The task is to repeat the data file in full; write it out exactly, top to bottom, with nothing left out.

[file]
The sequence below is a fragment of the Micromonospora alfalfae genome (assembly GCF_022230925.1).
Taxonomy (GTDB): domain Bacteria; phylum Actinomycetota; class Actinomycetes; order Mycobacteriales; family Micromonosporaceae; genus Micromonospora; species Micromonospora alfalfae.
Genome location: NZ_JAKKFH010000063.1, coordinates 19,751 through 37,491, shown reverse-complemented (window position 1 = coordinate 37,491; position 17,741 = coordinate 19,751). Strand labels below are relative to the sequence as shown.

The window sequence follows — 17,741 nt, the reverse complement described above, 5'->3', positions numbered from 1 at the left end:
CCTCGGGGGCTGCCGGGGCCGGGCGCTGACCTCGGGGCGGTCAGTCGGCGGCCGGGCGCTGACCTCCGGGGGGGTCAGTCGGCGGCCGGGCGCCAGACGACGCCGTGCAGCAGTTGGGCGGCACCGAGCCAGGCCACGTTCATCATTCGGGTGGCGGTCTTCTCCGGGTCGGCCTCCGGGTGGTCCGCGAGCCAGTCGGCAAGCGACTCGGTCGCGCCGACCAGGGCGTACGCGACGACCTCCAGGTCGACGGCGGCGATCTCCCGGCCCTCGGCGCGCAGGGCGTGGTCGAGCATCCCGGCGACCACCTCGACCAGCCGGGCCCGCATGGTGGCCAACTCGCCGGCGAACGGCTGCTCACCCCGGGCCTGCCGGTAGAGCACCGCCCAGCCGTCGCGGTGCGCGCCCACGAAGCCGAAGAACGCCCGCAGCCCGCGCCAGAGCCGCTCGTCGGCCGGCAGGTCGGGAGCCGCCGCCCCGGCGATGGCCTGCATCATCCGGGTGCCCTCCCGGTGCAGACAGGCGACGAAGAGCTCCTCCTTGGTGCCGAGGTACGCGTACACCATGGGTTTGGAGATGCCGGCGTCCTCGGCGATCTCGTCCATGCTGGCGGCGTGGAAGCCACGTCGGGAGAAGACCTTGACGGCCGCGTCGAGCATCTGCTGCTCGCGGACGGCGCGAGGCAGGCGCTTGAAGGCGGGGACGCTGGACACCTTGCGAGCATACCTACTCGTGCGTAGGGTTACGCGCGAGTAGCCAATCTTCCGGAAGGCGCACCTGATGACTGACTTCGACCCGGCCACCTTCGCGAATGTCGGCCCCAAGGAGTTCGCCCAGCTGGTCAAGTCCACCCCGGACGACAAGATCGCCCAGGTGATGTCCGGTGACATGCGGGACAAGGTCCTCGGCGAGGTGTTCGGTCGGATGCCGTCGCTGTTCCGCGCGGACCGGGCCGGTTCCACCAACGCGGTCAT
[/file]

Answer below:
The sequence below is a fragment of the Micromonospora alfalfae genome (assembly GCF_022230925.1).
Taxonomy (GTDB): domain Bacteria; phylum Actinomycetota; class Actinomycetes; order Mycobacteriales; family Micromonosporaceae; genus Micromonospora; species Micromonospora alfalfae.
Genome location: NZ_JAKKFH010000063.1, coordinates 19,751 through 37,491, shown reverse-complemented (window position 1 = coordinate 37,491; position 17,741 = coordinate 19,751). Strand labels below are relative to the sequence as shown.

The window sequence follows — 17,741 nt, the reverse complement described above, 5'->3', positions numbered from 1 at the left end:
CCTCGGGGGCTGCCGGGGCCGGGCGCTGACCTCGGGGCGGTCAGTCGGCGGCCGGGCGCTGACCTCCGGGGGGGTCAGTCGGCGGCCGGGCGCCAGACGACGCCGTGCAGCAGTTGGGCGGCACCGAGCCAGGCCACGTTCATCATTCGGGTGGCGGTCTTCTCCGGGTCGGCCTCCGGGTGGTCCGCGAGCCAGTCGGCAAGCGACTCGGTCGCGCCGACCAGGGCGTACGCGACGACCTCCAGGTCGACGGCGGCGATCTCCCGGCCCTCGGCGCGCAGGGCGTGGTCGAGCATCCCGGCGACCACCTCGACCAGCCGGGCCCGCATGGTGGCCAACTCGCCGGCGAACGGCTGCTCACCCCGGGCCTGCCGGTAGAGCACCGCCCAGCCGTCGCGGTGCGCGCCCACGAAGCCGAAGAACGCCCGCAGCCCGCGCCAGAGCCGCTCGTCGGCCGGCAGGTCGGGAGCCGCCGCCCCGGCGATGGCCTGCATCATCCGGGTGCCCTCCCGGTGCAGACAGGCGACGAAGAGCTCCTCCTTGGTGCCGAGGTACGCGTACACCATGGGTTTGGAGATGCCGGCGTCCTCGGCGATCTCGTCCATGCTGGCGGCGTGGAAGCCACGTCGGGAGAAGACCTTGACGGCCGCGTCGAGCATCTGCTGCTCGCGGACGGCGCGAGGCAGGCGCTTGAAGGCGGGGACGCTGGACACCTTGCGAGCATACCTACTCGTGCGTAGGGTTACGCGCGAGTAGCCAATCTTCCGGAAGGCGCACCTGATGACTGACTTCGACCCGGCCACCTTCGCGAATGTCGGCCCCAAGGAGTTCGCCCAGCTGGTCAAGTCCACCCCGGACGACAAGATCGCCCAGGTGATGTCCGGTGACATGCGGGACAAGGTCCTCGGCGAGGTGTTCGGTCGGATGCCGTCGCTGTTCCGCGCGGACCGGGCCGGTTCCACCAACGCGGTCAT